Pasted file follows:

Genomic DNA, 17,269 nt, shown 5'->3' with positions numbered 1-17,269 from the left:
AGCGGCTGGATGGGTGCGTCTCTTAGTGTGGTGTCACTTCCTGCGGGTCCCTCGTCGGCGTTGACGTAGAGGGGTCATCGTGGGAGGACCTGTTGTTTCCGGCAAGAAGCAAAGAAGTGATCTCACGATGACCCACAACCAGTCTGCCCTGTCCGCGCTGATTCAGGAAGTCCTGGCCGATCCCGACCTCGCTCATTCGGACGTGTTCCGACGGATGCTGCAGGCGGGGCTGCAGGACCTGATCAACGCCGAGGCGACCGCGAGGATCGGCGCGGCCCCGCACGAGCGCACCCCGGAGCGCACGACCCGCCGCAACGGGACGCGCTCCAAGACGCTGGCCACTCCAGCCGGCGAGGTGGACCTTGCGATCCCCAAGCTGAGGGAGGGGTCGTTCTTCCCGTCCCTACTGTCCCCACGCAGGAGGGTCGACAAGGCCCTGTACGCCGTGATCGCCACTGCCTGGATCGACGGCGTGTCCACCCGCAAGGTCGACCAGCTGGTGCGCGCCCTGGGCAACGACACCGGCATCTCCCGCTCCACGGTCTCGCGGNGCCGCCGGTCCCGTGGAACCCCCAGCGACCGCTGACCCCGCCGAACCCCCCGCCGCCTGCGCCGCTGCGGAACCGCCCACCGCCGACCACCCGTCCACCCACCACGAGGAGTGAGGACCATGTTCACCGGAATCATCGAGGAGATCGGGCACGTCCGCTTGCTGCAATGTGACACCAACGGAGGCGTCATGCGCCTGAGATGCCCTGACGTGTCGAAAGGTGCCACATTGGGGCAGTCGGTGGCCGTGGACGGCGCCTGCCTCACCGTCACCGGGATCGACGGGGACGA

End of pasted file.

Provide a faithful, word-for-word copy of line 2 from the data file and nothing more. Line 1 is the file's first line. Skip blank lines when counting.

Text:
AGCGGCTGGATGGGTGCGTCTCTTAGTGTGGTGTCACTTCCTGCGGGTCCCTCGTCGGCGTTGACGTAGAGGGGTCATCGTGGGAGGACCTGTTGTTTCCGGCAAGAAGCAAAGAAGTGATCTCACGATGACCCACAACCAGTCTGCCCTGTCCGCGCTGATTCAGGAAGTCCTGGCCGATCCCGACCTCGCTCATTCGGACGTGTTCCGACGGATGCTGCAGGCGGGGCTGCAGGACCTGATCAACGCCGAGGCGACCGCGAGGATCGGCGCGGCCCCGCACGAGCGCACCCCGGAGCGCACGACCCGCCGCAACGGGACGCGCTCCAAGACGCTGGCCACTCCAGCCGGCGAGGTGGACCTTGCGATCCCCAAGCTGAGGGAGGGGTCGTTCTTCCCGTCCCTACTGTCCCCACGCAGGAGGGTCGACAAGGCCCTGTACGCCGTGATCGCCACTGCCTGGATCGACGGCGTGTCCACCCGCAAGGTCGACCAGCTGGTGCGCGCCCTGGGCAACGACACCGGCATCTCCCGCTCCACGGTCTCGCGGNGCCGCCGGTCCCGTGGAACCCCCAGCGACCGCTGACCCCGCCGAACCCCCCGCCGCCTGCGCCGCTGCGGAACCGCCCACCGCCGACCACCCGTCCACCCACCACGAGGAGTGAGGACCATGTTCACCGGAATCATCGAGGAGATCGGGCACGTCCGCTTGCTGCAATGTGACACCAACGGAGGCGTCATGCGCCTGAGATGCCCTGACGTGTCGAAAGGTGCCACATTGGGGCAGTCGGTGGCCGTGGACGGCGCCTGCCTCACCGTCACCGGGATCGACGGGGACGA